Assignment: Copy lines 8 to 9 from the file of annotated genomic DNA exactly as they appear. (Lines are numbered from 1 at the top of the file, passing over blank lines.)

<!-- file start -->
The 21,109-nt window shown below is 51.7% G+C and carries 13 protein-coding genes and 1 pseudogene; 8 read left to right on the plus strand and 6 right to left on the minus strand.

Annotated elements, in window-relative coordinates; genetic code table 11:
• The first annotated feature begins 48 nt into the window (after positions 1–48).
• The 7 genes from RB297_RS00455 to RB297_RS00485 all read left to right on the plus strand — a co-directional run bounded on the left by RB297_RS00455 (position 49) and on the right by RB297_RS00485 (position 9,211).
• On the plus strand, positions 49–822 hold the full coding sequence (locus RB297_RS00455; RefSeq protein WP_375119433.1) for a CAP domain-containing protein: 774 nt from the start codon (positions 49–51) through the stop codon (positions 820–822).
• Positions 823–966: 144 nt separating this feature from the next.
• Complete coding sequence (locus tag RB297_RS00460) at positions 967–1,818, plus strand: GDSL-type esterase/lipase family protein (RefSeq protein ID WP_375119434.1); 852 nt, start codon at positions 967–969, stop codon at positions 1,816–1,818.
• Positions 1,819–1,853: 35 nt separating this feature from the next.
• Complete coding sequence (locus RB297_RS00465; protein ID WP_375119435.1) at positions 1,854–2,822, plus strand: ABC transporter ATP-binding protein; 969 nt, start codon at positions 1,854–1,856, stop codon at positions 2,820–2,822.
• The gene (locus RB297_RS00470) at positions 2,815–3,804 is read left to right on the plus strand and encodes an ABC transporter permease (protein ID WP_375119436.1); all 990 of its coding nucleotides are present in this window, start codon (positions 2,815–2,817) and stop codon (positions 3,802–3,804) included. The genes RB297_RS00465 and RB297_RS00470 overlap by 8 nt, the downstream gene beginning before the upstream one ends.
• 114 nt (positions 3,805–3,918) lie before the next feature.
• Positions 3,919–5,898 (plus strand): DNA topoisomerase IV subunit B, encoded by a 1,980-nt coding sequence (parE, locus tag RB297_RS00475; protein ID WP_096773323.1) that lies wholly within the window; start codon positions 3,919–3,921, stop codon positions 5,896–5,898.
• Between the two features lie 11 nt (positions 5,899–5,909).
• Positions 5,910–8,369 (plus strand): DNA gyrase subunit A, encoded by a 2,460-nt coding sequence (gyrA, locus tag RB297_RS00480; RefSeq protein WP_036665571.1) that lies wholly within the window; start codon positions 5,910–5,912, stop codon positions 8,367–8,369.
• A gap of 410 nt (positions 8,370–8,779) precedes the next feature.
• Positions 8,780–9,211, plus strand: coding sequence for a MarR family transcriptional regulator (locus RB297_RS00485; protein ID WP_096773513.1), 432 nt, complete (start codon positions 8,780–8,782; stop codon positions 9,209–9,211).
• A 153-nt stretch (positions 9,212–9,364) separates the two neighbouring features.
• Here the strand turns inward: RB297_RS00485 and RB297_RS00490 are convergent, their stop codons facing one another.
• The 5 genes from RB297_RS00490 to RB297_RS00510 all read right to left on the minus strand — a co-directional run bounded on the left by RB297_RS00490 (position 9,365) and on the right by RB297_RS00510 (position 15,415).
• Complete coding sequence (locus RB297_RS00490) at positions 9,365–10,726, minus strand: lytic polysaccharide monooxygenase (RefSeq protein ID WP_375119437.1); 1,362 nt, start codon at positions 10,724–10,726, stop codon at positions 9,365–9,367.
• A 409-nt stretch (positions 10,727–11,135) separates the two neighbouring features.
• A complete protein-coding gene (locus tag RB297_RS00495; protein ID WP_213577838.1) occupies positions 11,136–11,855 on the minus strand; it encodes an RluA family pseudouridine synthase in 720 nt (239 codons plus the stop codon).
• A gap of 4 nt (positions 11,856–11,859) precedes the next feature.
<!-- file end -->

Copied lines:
• Positions 1,819–1,853: 35 nt separating this feature from the next.
• Complete coding sequence (locus RB297_RS00465; protein ID WP_375119435.1) at positions 1,854–2,822, plus strand: ABC transporter ATP-binding protein; 969 nt, start codon at positions 1,854–1,856, stop codon at positions 2,820–2,822.